Hey Mr. Green,
I'd like to grow my own carbon credits by planting Douglas firs, which can live for more than 500 years, on my woodlot. How many do I need to plant to offset my carbon footprint?
--Larry in Vancouver, Washington
Planting trees is a splendid activity, but it's hard to plant your way out of global warming unless you have lots of land. And 500 years in the future is too remote for even Mr. Green to render a plausible prophecy. By then, your prospective Dougs might be thriving brilliantly, or driven to extinction, or exist only as DNA spirals in a spacecraft carrying your distant progeny on a galactic quest to find a planet to replace the one we wrecked.
So let's look a modest 50 years ahead instead. If you're an average American, you now emit 22 tons of carbon dioxide per year. In 50 years, you'll have pumped out 1,100 tons. To soak that up, you'd need to plant some 270 Douglas firs, assuming all of them make it to age 50. However, only 35 percent are likely to live that long, so you'd need to plant about 800 trees--requiring some 11 acres--to compensate for the firs that are bound to fall.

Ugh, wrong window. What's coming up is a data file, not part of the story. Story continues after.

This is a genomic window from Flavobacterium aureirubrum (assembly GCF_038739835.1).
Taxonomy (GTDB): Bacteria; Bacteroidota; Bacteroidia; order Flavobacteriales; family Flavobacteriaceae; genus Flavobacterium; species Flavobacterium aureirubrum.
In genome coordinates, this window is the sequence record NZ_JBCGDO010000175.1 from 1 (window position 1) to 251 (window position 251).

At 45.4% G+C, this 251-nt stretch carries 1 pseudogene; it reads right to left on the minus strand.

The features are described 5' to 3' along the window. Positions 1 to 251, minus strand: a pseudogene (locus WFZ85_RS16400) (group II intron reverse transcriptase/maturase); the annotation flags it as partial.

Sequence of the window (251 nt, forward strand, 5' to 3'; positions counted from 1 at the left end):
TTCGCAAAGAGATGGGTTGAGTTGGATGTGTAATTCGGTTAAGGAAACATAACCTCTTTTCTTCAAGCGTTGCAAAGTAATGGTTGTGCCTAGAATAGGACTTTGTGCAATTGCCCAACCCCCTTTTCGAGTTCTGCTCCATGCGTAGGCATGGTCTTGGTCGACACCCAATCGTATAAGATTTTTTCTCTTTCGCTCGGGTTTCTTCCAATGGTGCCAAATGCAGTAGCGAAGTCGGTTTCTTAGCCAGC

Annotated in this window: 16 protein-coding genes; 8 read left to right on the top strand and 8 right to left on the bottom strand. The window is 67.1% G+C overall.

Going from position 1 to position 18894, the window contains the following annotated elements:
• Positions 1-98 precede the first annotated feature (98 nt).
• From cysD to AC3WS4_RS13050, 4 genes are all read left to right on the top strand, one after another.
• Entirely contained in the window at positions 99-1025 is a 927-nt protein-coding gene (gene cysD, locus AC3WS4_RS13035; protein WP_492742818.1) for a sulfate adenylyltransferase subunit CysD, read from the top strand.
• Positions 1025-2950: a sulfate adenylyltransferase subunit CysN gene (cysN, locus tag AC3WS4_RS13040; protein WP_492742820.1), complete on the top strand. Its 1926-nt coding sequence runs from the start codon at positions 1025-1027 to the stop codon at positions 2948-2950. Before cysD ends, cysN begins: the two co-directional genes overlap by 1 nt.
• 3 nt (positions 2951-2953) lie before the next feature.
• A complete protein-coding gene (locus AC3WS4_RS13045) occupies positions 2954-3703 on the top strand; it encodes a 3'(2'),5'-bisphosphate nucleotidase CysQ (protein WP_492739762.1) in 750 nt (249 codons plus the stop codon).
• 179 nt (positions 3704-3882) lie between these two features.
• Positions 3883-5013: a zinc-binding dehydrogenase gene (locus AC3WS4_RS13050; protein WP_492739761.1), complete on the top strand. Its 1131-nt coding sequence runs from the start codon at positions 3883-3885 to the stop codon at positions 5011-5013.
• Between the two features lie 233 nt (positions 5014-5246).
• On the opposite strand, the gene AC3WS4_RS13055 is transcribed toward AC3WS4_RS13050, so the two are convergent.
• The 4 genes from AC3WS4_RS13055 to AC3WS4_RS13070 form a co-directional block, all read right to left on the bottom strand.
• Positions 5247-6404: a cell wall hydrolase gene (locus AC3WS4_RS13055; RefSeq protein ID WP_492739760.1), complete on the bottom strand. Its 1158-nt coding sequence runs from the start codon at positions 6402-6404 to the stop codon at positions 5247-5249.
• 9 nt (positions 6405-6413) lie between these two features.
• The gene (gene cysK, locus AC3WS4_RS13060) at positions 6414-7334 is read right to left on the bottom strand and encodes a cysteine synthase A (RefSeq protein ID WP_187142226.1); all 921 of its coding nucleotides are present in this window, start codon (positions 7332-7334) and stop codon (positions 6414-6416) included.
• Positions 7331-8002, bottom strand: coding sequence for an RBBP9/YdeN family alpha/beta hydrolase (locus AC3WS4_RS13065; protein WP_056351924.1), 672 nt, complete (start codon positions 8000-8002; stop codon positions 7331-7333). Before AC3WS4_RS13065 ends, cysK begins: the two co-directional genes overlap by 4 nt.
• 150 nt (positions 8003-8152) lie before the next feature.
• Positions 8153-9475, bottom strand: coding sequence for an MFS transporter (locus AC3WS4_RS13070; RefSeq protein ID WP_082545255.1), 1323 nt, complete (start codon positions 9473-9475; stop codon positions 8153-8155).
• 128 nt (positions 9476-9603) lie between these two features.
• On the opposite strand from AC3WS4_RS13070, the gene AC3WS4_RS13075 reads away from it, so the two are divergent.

However, you can get by with planting fewer trees if you emit a lot less carbon dioxide than the average person. To find out where you stand, try the EPA's household emissions calculator at tinyurl.com/epacalc.